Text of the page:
Warning: This story contains graphic and violent content.

A man and woman have been found guilty of torturing and murdering a teenage girl at an Auckland "house of horrors".

Ashley Winter, 29, and Kerry Te Amo, 25, have been on trial for the past two-and-a-half weeks in the High Court at Auckland.

The duo was accused of killing Dimetrius Pairama, whose body was found on July 8 last year by police searching an abandoned state house on Buckland Rd in Māngere.

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The 17-year-old had been dumped in a rusty steel drum, amongst some weeds.

The jury took much of this afternoon to find both guilty after retiring to deliberate this morning. Their verdicts were delivered in somewhat of an eerie, calm courtroom - with little to no emotion shown by anyone, including Winter and Te Amo in the dock.

During the trial, the jurors had heard some truly horrific evidence, leading Justice Timothy Brewer to invite them to take up the court's 24-hour counselling services.

It was also the first time Pairama's mum had heard the raw details about what happened to her daughter.

On day one of the trial earlier this month, Lena Hetaraka-Pairama was shocked and distraught by the graphic nature of the evidence.

"I didn't realise it was going to be the first thing talked about and it hit hard," she told the Herald today.

"We got briefed a little about it ... I tried to sit through the whole thing."

She stayed on and watched and listened from the public gallery almost every day throughout the trial.

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The guilty verdicts, she said, made her feel more at ease but still forever empty.

"I was more hurt because of what she had to go through, that some people had laid their hands on her like that.

"I feel sorry for my baby because she's not going to know her sister," Lena said of her now 2-year-old daughter.

Pairama was described by those who knew her as a "bubbly, pretty and very friendly" girl with a distinctive laugh.

Lena said her teenage daughter, also known as Precious, was cheeky and loved to sing all the time.

She was also a student at Northland College in Kaikohe who loved kapa haka, singing and arts and crafts.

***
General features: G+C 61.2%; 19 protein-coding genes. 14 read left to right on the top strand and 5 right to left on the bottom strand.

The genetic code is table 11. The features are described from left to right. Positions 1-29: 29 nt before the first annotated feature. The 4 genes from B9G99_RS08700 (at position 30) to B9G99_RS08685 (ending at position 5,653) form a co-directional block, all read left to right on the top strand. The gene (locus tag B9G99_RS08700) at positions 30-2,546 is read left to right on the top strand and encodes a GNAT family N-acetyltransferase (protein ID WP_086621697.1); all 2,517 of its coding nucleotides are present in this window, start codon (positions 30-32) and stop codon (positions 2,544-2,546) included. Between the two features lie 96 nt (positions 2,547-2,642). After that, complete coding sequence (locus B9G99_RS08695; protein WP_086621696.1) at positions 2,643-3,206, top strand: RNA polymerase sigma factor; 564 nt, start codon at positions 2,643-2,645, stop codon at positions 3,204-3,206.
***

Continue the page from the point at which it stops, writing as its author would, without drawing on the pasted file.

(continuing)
Her life goal, the court heard, was gaining a qualification and enough money to buy a house.

But she had spent time in Oranga Tamariki care and also on Auckland's streets.

At the start of the trial, Winter pleaded guilty to kidnapping Pairama but denied murdering her. Te Amo had initially denied both charges but at the end of the trial's evidence also pleaded guilty to kidnapping Pairama.

Throughout the trial, however, the duo blamed each other for being the person responsible for Pairama's death.

"I believe it was a gang-related thing," Lena told the Herald.

She said she felt "a bit of remorse" from Te Amo but added: "You were there, you could've stopped it."

Her daughter's short life ended at what Te Amo's lawyer, Shane Tait, described as a horror house.

"The house of horrors on Buckland Rd ... We'll never know exactly what happened," he said.

It was something the Crown Solicitor at Manukau, Natalie Walker, had also said.

"Sometimes we can never know why things happen."

Police at the
Police at the "house of horrors" in Māngere. Photo / Doug Sherring

The court, however, heard from another teenager who was at the house.

She was the Crown's key witness and was given immunity from prosecution by the Deputy Solicitor-General.

"They told her to take her clothes off and shaved her hair, burnt her body parts and then had a little meeting," the teen witness said.

Pairama, the teen said, was "crying ... she doesn't know how to fight ... she just went with it".